Jay Ko, Product Manager, PayPal

To me, great product managers always remain relentlessly curious. They are empathetic leaders and problem solvers that glean customer insights into building impactful products

Jedd Flores, Product Manager, Home Credit Philippines

Great Product Managers are the best dreamers; they think of what can be possible for the customers, for the company and the positive impact that it will have in the industry that they’re part of

Prioritize, prioritize, prioritize

Akshay Ishwar, Director, Product Management, HBO Go

Good product managers strive to balance the signal to noise ratio, Great product managers know when to turn the dials for each up exactly

Guojie Su, Product Owner, Zuellig Pharma

Have the courage to say no. Managing egos and request is never easy and rejecting them makes it harder but necessary to deliver the best value for the customers.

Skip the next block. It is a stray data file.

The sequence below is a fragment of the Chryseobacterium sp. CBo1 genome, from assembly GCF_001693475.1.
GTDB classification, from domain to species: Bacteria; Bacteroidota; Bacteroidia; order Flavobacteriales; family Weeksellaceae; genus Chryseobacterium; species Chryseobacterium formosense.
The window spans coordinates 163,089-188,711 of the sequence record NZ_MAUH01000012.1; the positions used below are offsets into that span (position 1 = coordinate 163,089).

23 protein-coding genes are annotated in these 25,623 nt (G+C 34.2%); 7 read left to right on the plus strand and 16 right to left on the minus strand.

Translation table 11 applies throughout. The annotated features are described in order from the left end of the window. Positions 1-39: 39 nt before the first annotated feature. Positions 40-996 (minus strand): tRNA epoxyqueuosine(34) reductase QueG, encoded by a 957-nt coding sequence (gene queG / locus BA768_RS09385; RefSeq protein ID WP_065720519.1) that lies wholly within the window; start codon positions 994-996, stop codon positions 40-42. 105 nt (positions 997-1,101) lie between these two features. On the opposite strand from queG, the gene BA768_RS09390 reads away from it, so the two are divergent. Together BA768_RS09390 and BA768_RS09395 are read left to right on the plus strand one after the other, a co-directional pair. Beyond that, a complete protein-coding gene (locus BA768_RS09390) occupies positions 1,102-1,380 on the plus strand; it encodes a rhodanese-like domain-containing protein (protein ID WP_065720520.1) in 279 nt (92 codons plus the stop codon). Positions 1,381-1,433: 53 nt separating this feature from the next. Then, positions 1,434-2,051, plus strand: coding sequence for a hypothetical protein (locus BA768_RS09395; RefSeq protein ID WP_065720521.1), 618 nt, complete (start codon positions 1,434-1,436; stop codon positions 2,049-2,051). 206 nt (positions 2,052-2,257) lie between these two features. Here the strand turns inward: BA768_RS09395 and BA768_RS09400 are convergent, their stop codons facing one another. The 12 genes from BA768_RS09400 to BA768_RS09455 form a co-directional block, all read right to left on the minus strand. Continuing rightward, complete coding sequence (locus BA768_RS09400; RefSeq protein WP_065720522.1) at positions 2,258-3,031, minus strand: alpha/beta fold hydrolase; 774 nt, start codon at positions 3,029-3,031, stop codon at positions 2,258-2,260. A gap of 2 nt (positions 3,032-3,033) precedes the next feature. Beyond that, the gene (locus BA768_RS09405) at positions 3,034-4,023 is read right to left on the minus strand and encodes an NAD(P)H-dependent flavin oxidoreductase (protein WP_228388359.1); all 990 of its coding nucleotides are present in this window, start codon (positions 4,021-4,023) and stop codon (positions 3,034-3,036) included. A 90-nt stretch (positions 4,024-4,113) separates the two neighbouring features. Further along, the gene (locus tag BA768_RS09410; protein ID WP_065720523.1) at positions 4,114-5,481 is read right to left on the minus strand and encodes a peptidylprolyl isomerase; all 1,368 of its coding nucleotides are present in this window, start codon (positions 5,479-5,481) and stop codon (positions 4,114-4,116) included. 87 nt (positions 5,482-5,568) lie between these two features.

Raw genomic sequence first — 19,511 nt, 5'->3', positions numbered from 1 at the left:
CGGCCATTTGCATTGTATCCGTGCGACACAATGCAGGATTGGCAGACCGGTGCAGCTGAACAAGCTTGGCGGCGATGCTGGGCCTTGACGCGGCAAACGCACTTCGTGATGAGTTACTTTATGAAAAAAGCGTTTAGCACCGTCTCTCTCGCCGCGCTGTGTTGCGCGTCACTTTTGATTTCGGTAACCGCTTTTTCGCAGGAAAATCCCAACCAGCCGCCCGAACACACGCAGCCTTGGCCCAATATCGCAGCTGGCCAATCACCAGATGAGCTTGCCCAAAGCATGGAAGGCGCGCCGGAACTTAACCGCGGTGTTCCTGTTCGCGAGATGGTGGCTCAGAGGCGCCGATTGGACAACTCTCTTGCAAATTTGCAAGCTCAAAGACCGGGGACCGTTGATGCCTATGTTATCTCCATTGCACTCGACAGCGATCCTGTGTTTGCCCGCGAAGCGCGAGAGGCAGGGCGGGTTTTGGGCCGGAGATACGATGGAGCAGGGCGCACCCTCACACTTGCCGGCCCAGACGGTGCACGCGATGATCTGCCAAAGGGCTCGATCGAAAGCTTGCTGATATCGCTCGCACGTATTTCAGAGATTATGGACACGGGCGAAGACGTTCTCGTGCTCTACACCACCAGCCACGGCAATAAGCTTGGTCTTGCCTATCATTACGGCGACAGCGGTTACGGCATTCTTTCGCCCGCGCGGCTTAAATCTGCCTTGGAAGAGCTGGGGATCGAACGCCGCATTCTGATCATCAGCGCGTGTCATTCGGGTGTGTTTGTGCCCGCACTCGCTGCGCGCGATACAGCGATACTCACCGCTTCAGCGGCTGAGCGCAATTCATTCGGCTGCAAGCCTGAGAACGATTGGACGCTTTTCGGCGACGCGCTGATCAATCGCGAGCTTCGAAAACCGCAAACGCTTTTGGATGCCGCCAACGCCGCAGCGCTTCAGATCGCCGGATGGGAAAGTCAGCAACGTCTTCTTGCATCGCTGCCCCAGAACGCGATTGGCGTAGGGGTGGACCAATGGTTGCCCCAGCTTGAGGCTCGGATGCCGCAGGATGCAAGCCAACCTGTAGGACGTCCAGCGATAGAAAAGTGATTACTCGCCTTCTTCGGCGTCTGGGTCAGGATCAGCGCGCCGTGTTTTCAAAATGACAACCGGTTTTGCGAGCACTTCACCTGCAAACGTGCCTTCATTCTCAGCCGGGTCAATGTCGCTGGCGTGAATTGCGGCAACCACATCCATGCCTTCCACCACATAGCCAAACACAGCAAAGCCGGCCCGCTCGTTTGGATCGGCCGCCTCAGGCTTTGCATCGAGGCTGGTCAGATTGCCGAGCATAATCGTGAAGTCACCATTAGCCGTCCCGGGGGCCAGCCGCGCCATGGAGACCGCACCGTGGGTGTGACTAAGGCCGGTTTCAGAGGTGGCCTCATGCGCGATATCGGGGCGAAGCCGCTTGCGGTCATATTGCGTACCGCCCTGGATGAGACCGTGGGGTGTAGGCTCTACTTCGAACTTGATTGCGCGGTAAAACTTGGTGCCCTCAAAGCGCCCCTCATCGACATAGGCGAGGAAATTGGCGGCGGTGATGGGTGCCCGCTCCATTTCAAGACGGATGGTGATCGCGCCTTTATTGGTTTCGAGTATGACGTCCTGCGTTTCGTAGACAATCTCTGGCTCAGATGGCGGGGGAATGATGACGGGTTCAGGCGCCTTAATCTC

John Prawira, Product Manager, Ninja Van

(1) PMs should be able to ruthlessly prioritize.
In order to be effective, PMs should anchor their product development process with their north stars (success metrics) and always communicate with a purpose.
(2) User-first when validating assumptions.
PMs should validate assumptions early and often to manage risk when leading initiatives with a focus on generating the highest impact to solving a particular user pain-point. We can’t expect a product/feature launch to be perfect (there might be bugs or we might not achieve our success metric — which is where iteration comes in), but we should try our best to optimize on user-experience earlier on.

Keika Sugiyama, Principal Product Manager, Nium

I’d say a great PM holds the ability to balance ruthlessness and empathy at the same time. It’s easier said than done for sure!

Li Cai, Senior Product Manager, ShopBack

Great product managers are like great Directors of movies. They do not create great products/movies by themselves. They deliver it by Defining, Prioritising, Energising the team to deliver what customers love.

Michael Lim, Product Lead, Quincus